Located to the west of Seoul and well connected to the capital by bus and metro, Incheon (인천) is a city of just under 3 million people, but is made up of many smaller districts. There isn't one main 'downtown' or central area, but rather a variety of different areas that are somehow all grouped togther to form a city.
The area I used to live in was near the City Hall (인천시청) in Guwol-dong (구월동), a clean and modern area with a lot of new building and excellent public transport connections to central Seoul (around an hour by bus or metro). In fairness, it was a very nice, convenient location. Not only was it peacefully quiet, but I also lived 2 minutes walk from a park, 5 mins from the CGV cinema and 24-hour Home Plus supermarket, and 15 mins from the inter-city bus terminal. The area around the bus terminal had a square with a few bars and shops, a big department store and the city's arts centre. So there was pretty much everything you might need! But man, was it dull. The whole place had about as much character as a potato. A shiny, scrubbed-clean potato, but a potato nonetheless.
A much busier area of Incheon in terms of nightlife and shopping is Bupyeong (부평 with a 'boo'). I used to go there a lot for the giant underground market at the station, or for drinks in the Western bars, where you can always find a lot of expats. Transport wise, it's a great place to be in because the metro station is at the intersection of the Incheon line and the Seoul line 1 which goes directly through to Yongsan and Seoul Station. And if you fancy a more exciting night out, an express bus to Hongdae takes less than an hour.
Chinatown and Jayu Park
On the other side of the city, and quite a contrast to the places I've already mentioned, is Incheon Chinatown. Now, being located SO close to China, you might think the Chinatown in Incheon would be quite impressive. Unfortunately, it's not really worth a day out. It may be that a lot of Chinese people live there, but the place is not geared up for tourists or for those looking for an experience comparable to the Chinatowns of other major cities around the world. However, it's very close to the lovely Jayu Park (자유공원), a tree-covered hill with a really pleasant vibe on summer evenings. To get to both places, take the metro all the way to the end of the line, Incheon station (인천역).
Just a little way from Incheon Station, right on the edge of the coast, is Wolmido (월미도). It is my personal belief that EVERYONE needs to experience Wolmido at least once. Especially if you live in Incheon anyway. OK, maybe only if you live in Incheon anyway ... but still. Much of the area is taken up by the large and beautiful Wolmi park (월미 공원), around a hill called Wolmisan. The first time I went there was a gorgeous summer day. As I was wandering through the flower beds and ponds, I heard the sound of gongs and singing, and realised I had stumbled upon an outdoor performance of fantastic traditional Korean music. Unfortunately, it might be hard to find information about when events like this are taking place in the park, but summer weekends are a good bet. The hill offers a nice little hike with some views of the port.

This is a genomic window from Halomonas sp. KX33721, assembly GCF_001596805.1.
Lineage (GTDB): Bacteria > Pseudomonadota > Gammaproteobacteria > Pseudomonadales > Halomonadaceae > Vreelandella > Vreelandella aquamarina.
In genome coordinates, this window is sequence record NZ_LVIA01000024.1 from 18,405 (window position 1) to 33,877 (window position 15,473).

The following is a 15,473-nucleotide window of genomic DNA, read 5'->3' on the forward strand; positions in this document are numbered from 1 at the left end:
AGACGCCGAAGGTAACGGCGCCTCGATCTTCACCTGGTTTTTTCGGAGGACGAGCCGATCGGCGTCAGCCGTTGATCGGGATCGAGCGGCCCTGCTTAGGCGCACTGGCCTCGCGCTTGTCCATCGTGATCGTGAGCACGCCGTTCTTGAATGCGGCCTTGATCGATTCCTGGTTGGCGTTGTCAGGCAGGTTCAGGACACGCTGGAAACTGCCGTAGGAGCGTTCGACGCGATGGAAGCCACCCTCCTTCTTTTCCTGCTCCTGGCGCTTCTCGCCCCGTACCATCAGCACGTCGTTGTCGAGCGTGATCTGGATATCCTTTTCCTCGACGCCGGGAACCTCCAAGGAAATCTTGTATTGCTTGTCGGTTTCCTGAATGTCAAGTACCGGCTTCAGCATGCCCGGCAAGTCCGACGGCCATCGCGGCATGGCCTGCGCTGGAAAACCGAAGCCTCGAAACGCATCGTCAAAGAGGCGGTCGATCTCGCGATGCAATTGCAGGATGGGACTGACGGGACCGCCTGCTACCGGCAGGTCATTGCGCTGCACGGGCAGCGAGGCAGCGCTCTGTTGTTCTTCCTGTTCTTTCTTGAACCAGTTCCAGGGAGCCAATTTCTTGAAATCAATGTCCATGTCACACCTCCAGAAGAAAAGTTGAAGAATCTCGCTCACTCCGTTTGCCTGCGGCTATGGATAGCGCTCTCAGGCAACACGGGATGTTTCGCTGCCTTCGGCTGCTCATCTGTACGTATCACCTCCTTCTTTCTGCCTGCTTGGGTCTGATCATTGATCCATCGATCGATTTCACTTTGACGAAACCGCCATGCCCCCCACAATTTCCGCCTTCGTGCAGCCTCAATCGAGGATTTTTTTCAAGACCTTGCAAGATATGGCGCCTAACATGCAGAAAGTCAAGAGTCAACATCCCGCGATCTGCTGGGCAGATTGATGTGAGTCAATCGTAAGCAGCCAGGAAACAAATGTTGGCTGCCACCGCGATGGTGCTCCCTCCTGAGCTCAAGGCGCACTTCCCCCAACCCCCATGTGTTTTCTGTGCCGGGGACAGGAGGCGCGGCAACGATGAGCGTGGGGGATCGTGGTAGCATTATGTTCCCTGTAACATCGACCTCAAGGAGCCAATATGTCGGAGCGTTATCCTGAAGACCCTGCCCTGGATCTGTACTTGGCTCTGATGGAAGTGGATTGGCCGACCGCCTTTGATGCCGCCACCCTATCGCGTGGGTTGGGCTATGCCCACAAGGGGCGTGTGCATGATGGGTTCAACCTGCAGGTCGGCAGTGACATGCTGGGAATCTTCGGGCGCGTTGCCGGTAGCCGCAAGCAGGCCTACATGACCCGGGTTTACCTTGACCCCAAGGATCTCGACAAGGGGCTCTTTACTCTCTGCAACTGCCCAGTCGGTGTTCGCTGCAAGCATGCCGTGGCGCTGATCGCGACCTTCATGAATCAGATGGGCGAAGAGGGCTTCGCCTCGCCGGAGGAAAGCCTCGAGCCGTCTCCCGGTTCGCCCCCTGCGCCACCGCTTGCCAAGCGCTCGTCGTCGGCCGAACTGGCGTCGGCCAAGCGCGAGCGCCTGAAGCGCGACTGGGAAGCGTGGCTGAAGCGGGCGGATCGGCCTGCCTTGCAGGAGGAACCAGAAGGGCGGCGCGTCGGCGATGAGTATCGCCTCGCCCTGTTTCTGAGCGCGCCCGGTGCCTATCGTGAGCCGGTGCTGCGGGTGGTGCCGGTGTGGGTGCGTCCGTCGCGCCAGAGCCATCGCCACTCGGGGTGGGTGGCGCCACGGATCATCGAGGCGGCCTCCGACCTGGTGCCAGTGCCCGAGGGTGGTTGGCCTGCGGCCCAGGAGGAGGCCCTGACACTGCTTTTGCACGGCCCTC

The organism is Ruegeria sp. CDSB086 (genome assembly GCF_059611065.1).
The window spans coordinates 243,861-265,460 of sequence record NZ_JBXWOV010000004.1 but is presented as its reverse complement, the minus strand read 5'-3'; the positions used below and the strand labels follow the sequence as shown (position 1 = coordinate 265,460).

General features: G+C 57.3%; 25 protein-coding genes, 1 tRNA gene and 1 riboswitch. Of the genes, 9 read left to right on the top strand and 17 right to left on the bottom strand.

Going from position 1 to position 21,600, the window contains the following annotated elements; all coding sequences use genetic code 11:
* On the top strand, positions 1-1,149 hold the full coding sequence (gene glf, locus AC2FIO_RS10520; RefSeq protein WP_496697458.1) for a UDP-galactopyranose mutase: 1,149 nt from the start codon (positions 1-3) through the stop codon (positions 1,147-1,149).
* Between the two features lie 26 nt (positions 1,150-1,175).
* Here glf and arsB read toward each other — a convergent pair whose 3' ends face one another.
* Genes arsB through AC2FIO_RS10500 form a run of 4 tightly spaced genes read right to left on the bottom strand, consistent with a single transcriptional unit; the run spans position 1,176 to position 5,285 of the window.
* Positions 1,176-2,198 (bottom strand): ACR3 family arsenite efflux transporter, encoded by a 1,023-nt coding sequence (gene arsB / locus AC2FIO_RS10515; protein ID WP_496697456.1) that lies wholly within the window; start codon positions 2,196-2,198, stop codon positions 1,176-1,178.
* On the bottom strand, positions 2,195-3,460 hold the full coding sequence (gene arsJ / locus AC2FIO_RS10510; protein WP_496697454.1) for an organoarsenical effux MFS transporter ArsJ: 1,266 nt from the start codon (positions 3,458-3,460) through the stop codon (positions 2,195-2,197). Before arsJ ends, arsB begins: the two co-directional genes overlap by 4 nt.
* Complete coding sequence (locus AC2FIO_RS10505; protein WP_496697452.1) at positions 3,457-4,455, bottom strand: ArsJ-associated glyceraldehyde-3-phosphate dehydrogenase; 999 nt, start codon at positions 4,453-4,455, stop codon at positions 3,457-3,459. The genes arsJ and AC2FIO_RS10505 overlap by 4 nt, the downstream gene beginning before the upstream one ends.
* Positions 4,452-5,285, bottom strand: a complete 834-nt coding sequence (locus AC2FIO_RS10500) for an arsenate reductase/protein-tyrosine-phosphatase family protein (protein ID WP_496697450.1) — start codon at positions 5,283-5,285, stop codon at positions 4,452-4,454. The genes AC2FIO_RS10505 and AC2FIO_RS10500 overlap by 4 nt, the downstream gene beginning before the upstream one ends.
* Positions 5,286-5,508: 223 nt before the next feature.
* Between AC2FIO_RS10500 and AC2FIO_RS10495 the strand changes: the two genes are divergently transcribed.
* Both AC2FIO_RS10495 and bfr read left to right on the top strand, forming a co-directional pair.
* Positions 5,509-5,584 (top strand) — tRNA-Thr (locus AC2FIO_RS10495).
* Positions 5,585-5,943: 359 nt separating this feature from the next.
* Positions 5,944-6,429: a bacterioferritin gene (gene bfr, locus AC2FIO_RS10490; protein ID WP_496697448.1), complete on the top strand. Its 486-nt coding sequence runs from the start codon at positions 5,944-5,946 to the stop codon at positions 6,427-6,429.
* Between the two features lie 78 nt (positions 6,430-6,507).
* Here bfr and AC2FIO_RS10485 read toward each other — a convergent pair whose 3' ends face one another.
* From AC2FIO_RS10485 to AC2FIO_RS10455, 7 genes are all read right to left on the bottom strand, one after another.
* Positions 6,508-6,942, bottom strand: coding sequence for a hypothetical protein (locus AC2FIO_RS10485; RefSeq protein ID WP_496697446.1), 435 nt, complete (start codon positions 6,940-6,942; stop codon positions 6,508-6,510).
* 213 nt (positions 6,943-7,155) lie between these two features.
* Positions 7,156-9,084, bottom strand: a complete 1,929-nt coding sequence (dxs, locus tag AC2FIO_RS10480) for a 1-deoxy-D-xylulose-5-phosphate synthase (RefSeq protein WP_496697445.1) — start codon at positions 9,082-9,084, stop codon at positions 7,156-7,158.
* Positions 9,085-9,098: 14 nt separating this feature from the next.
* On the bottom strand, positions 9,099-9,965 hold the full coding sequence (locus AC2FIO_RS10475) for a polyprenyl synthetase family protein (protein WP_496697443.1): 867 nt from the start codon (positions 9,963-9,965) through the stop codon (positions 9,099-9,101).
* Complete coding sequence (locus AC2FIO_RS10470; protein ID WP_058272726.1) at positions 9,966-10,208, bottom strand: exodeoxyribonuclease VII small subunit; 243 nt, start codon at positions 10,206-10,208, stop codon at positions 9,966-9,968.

However, it's not the park that most people come to Wolmido for, but rather for the area along the coast that consists entirely of everything that says 'seaside'. Raw fish restaurants? Loads. Fairground rides? You got it. Glistening sandy beach? Oh, wait, no, not that one ... but you can't have it all now, can you? It's tacky, run-down, and has a noticeable lack of coffee shops, but in its way Wolmido has a certain kind of charm. Why not get a cupful of squid sticks and take your loved-one on the Viking ship?
Incheon Grand Park
Well worth a visit is Incheon Grand Park (인천대공원) . The area seems to extend for miles, and you can bring a picnic and enjoy a whole day there. Beyond the central lake and landscaped part of the park is a large wooded area, and a hill that's easy to ascend if you want a bit of a walking work-out. Tree-lined pathways are beautiful in all seasons, whether covered in pink blossom, lush green foliage, tumbling autumn leaves or delicate frosty layers of snow. It may not have the attractions of its counterpart in Seoul, but it's a great escape from urban life.
Update: Check out our Incheon Grand Park vlog on Youtube!:
What else is there?
I'm not sure what else Incheon has to offer to visitors ... other than a way out of Korea, of course. The international airport is really easy to get to, and there is also the option of travelling by sea, as ferry services from Incheon port go as far as Jeju island and even to China.
There are also a number of small islands nearby that can be reached by boat on a day trip from Incheon. I've never visited any of these myself, but have heard some of them are very pretty and worth a visit.
All in all, there isn't an awful lot to Incheon that would make anyone want to go there as a tourist. But as a place to live, it's really not bad at all, and its proximity to Seoul means you've always got more exciting things an hour or two away. Incheon always seems to be in a state of construction and development, so I'm sure the city will change a lot in the next few years.